47. How often do you skim a book before reading it? If it’s a book about which I know nothing, I occasionally flip through. If there’s an unpleasant scene, you always land on it.

48. What would cause you to stop reading a book halfway through? I have this terrible sense of obligation to finish the books I pick up. I rarely put them down unread, unless the lack of morals makes me lose connection with the characters.

49. Do you like to keep your books organized? Too organized. They are perfect at the moment, and I hate the idea of rearranging them so as to fit in the books that are currently languishing about my room.

50. Do you prefer to keep books or give them away once you're done with them? I keep just about everything. If they’re really terrible, I throw them away; if they’re cheap blah books, I shuffle them off somewhere; and if I don’t know what to think of them, I keep them and stare perplexedly at them every time we cross paths.

51. Are there any books you've been avoiding? Jonathan Strange… George Washington… Wuthering Heights… Man, I’m avoiding a lot of books.

52. Name a book that made you angry. The Scarlet Letter, perhaps. It’s been a while since I read it, but I seem to remember being mildly peeved.

53. A book you didn't expect to like, but did? To Kill a Mockingbird. American classics are not usually up my alley.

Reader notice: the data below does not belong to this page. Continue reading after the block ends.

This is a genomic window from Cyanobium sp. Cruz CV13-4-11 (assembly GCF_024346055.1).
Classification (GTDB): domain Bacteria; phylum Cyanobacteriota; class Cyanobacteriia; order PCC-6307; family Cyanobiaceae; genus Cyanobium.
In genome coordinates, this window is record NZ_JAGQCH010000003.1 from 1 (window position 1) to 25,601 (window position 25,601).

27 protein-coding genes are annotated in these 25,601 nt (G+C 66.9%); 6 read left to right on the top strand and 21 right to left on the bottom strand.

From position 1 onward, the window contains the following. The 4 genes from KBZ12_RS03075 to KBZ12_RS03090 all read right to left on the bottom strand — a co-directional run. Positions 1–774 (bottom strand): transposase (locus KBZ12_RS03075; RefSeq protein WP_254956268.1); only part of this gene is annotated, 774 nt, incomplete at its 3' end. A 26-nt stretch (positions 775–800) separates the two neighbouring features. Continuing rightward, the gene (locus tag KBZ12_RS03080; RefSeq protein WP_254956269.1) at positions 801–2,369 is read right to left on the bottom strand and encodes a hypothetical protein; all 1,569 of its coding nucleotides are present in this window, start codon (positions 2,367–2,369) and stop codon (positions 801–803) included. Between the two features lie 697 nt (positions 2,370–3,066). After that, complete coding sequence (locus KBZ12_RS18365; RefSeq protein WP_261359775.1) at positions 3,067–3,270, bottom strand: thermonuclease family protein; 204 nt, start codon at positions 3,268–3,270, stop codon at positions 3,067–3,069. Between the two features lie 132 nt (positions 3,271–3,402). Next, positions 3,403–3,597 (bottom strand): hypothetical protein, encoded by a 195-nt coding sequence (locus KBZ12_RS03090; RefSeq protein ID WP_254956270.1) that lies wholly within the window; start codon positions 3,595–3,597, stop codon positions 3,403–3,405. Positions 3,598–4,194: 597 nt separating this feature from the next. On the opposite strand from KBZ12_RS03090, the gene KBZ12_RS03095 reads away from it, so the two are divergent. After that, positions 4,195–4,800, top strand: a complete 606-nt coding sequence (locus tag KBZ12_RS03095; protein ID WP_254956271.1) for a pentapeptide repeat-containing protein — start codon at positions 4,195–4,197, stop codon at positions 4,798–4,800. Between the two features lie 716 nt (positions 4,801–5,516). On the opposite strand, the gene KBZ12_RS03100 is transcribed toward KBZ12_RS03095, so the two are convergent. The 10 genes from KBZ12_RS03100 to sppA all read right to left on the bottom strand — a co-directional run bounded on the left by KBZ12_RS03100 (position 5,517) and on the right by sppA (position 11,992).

54. How about a book you expected to like, but didn't? The Black Arrow. I love Stevenson, but that novel was a bit of a letdown: I read it this year and am already vague on the plot. Besides, he portrays Richard III (Duke of Gloucester, actually) as a sadist. You’re putting a real strain on our relationship, Stevenson!

55. Favourite guilt-free pleasure reading? Daddy-Long-Legs. I suppose that’s not really fair: I do feel a little guilty, seeing as I’ve read it half a dozen times already. Still, I think it’s my favorite pleasure read.


  1. I think we neither of us finished Patrick or The White Mare for the same reason. And I swear - I SWEAR - if there is a sex scene in the book, you ALWAYS flip right to it.

    I swear.

    George Washington, nobody cares about your lonely soul.

    1. We strive toward a [Georgette] Heyer goal.

  2. Hahahaha. Daddy-Long-Legs is peachy. I love it. It makes me feel like arching my back like a cat and making a purring noise and hugging the whole world in a sudden feeling of expansiveness. And I agree with you: if there's a bad scene, usually you can find it by flipping through. Words like "Sudden Heat" and "Slow Heavy Kiss" seem to litter the pages like blinking red being very helpful in letting you know "don't tread here.'

    1. I FORGOT TO MENTION MASTER JERVIE. He is definitely one of my favorite characters - don't you love how, on a second read, you can totally tell how jealous he is of Jimmy McBride? - but he's easy to miss owing to the one-sided nature of Daddy-Long-Legs. Oh well: the list is lacking Marguerite Blakeney and Charles Rivenhall and Tommy & Tuppence, as well, so Master Jervie is in good company.